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Alena Murang soars to new heights with release of debut EP

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On my first visit to the Land of Hornbills in 1998 I was convinced that it was dangerous to stay more than a week. Many of the native Sarawakians I met, both men and women, were so friendly, fun-loving and enchanting, one could only too easily become enamored, ensnared… end up marrying a local and becoming a permanent resident.

Since James Brooke’s appointment as White Rajah of Sarawak in 1842, adventurers, explorers and fortune-hunters the world over have found themselves mesmerized by the exotic allure of Borneo. Unable to leave, they have fortuitously enriched its gene pool.


Mathew Ngau with star student Alena  

Alena Murang is a wonderful example of this delicious blend of adventurous and indigenous DNA. Her father is a Kelabit of noble lineage, her mother Anglo-Italian. At 27 she is a fully accomplished visual artist as well as musician – having learnt from young to play virtuoso sape’ under the skillful tutelage of Mathew Ngau, Sarawak’s legendary sape’ master.

In August 2016 Alena released her debut EP, titled Flight, featuring fresh interpretations of five folksongs from two highland tribes, Kelabit and Kenyah. Arranged and produced by her cousin Josh Maran and Inna Dudukina of Pepper Jam Productions, Flight evocatively captures the lyrical, mystical essence of native traditions endangered by rapid, relentless modernization.


Alena Murang performs at the Rainforest World Music Festival 2016 (photo courtesy of the Sarawak Tourism Board)


Josh Maran, arranger/producer

Alena’s alluring, mellifluous voice lends an angelic purity and ethereal dimension to the earthy simplicity and soul-soothing quality of these enchanting longhouse ditties. Her consummate skill on the sape’ and other instruments like the pagang (tube zither) gives a polished sheen to the entire production. Growing up between two worlds – the indigenous and the cosmopolitan – she effortlessly bridges both. The result is a melodious (and slightly melancholy) compilation of Kelabit and Kenyah songs with a refreshing contemporary sound and spirit.


Inna Dudukina, arranger/producer

Artistically as well as technically, Alena Murang’s Flight is an exquisite achievement and a monumental contribution to our efforts to preserve the cultural past. It creates new pathways into the hearts of ethnic music lovers everywhere with its enchanting lyricism and haunting atmosphere; and the inclusion of modern instruments like the clarinet, bass guitar, harp, and cello in the musical mix makes Flight pleasurably accessible to the modern ear, opening up boundless opportunities for the ancient sound of the Borneo rainforest to travel around the globe.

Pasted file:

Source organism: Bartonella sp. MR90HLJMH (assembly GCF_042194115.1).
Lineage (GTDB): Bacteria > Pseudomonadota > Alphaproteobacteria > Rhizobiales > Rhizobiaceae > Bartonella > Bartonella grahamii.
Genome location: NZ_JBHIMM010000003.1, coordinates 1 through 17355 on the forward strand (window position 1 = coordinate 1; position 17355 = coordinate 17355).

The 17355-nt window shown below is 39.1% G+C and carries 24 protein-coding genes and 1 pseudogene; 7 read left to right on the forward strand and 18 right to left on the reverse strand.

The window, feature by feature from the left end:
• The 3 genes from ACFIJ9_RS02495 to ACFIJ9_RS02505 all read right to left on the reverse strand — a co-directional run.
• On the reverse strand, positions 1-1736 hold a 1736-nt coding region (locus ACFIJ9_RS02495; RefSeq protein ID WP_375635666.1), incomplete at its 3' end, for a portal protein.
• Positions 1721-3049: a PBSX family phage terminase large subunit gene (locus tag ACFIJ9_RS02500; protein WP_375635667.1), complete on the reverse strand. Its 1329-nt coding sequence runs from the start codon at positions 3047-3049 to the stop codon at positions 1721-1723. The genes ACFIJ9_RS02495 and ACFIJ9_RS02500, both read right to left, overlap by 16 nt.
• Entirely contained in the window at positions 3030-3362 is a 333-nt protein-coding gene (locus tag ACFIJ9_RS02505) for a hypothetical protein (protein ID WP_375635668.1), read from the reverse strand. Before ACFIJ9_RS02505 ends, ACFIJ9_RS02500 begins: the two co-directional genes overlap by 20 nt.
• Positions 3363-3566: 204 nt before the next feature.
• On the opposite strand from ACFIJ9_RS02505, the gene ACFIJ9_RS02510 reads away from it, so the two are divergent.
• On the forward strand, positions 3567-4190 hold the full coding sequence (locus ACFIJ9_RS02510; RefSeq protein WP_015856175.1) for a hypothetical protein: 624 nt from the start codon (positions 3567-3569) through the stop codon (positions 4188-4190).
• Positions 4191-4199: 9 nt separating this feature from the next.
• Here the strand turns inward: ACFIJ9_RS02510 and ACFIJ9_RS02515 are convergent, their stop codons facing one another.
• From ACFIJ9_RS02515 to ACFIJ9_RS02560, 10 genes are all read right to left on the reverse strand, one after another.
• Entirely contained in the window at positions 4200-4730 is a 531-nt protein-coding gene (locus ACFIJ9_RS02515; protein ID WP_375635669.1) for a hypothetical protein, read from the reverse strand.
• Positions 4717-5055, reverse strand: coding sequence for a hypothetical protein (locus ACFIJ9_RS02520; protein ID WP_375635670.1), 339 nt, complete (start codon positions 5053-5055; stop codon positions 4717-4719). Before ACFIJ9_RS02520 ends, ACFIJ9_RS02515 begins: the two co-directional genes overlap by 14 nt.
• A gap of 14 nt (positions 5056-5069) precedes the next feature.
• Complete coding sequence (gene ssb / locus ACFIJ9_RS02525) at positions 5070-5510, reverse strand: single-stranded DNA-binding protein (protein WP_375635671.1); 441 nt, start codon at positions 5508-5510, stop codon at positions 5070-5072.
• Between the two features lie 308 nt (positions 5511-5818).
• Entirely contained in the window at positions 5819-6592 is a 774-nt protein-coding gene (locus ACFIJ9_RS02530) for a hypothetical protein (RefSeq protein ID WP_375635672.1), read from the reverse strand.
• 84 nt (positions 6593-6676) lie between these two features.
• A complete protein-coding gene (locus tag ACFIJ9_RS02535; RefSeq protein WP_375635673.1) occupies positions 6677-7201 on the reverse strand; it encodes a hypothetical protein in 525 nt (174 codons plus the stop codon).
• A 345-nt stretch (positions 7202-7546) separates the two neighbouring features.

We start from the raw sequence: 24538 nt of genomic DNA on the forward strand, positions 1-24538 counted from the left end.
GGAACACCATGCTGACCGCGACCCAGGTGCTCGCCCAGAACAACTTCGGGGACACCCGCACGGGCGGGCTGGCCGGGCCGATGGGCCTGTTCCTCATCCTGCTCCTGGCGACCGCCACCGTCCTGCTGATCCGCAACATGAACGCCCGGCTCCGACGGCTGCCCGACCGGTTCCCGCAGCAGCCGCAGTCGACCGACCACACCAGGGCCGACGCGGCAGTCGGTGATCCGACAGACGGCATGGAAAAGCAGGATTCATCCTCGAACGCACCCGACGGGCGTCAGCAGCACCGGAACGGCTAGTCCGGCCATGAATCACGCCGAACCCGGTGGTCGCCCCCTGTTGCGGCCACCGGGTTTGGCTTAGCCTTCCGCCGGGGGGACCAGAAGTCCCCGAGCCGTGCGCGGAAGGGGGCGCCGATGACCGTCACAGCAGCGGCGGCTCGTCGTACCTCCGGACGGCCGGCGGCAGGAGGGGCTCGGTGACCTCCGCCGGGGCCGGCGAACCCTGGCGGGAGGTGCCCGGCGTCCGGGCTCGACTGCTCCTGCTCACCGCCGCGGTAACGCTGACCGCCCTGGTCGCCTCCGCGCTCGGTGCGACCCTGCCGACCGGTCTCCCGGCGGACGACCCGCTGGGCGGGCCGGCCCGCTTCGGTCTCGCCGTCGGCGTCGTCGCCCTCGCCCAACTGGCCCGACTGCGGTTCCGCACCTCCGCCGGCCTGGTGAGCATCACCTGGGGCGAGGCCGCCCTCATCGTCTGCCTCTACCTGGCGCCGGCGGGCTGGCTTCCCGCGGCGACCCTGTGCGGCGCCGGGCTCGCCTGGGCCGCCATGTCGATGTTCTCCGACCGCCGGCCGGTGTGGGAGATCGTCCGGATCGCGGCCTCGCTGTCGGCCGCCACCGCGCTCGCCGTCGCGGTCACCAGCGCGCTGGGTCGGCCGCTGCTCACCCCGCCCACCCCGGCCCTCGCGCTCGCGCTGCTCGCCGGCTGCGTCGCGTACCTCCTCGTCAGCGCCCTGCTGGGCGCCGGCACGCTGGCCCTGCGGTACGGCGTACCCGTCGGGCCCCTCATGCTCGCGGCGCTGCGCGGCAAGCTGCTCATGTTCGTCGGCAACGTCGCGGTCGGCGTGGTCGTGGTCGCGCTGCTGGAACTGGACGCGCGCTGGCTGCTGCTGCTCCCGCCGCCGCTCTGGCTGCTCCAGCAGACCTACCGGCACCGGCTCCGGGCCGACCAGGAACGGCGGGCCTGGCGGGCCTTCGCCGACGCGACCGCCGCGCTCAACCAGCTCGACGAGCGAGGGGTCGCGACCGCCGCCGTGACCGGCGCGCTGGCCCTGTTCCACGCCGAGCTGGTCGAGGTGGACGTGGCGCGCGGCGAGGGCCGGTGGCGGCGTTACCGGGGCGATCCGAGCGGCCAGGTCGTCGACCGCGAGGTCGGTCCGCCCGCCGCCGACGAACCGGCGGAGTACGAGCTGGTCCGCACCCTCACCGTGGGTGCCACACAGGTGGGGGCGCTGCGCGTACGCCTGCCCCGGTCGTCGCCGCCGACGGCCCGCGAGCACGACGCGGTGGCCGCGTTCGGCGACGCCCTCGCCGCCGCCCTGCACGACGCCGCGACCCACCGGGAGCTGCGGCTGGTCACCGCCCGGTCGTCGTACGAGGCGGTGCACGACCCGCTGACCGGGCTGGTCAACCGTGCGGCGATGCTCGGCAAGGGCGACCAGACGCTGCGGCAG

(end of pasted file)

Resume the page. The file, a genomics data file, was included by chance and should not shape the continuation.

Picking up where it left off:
What sets Flight apart from many previous attempts to create an ethnic fusion sound is its impeccable taste and confident musicality. It never attempts to pander to popular taste, thereby destroying the innocence of these folksongs; nor does it lack in authentic passion and verve (which often happens when young people are trained to mechanically perform traditional music or dance at cultural events).

Sarawak has suffered a tragic loss of its natural beauty and biodiversity under the overlong misrule of robber barons. Yet it has produced an artist as gifted, dedicated and accomplished as Alena Murang. You do us all very proud, Alena.

Her debut EP can be downloaded on iTunes from

3 October 2016




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Antares reviews The Descendants of the Eunuch Admiral


Kuo Pao Kun (1939-2002)

I have the greatest admiration for Kuo Pao Kun’s consummate skill and integrity as a playwright. In 1986 Five Arts Centre was refused a police permit for Kuo’s monodrama, The Coffin Is Too Big For The Hole, and had to stage it privately for a small audience -which only accentuated the power of his pungently satirical look at bureaucratic inanity and the ethos of conformity.

With The Descendants of the Eunuch Admiral – what an evocative title! – the eminent Singaporean playwright once again displays a scintillating ability to seize upon a crystalline metaphor and hold it up to the light of intelligent scrutiny so that it reflects on a myriad of complex issues – historical, philosophical, political, psychological, and ontological.  The themes Kuo touches upon in this text-driven drama are at once topical and timeless, culture-specific and universal.  The saga of the great eunuch admiral of the Ming Dynasty, Zheng He (or Cheng Ho) is undoubtedly a fascinating one, and I am grateful that Five Arts Centre has brought it to my attention by staging it. I’m not entirely pleased about the way it was presented, but that is secondary. More about that later.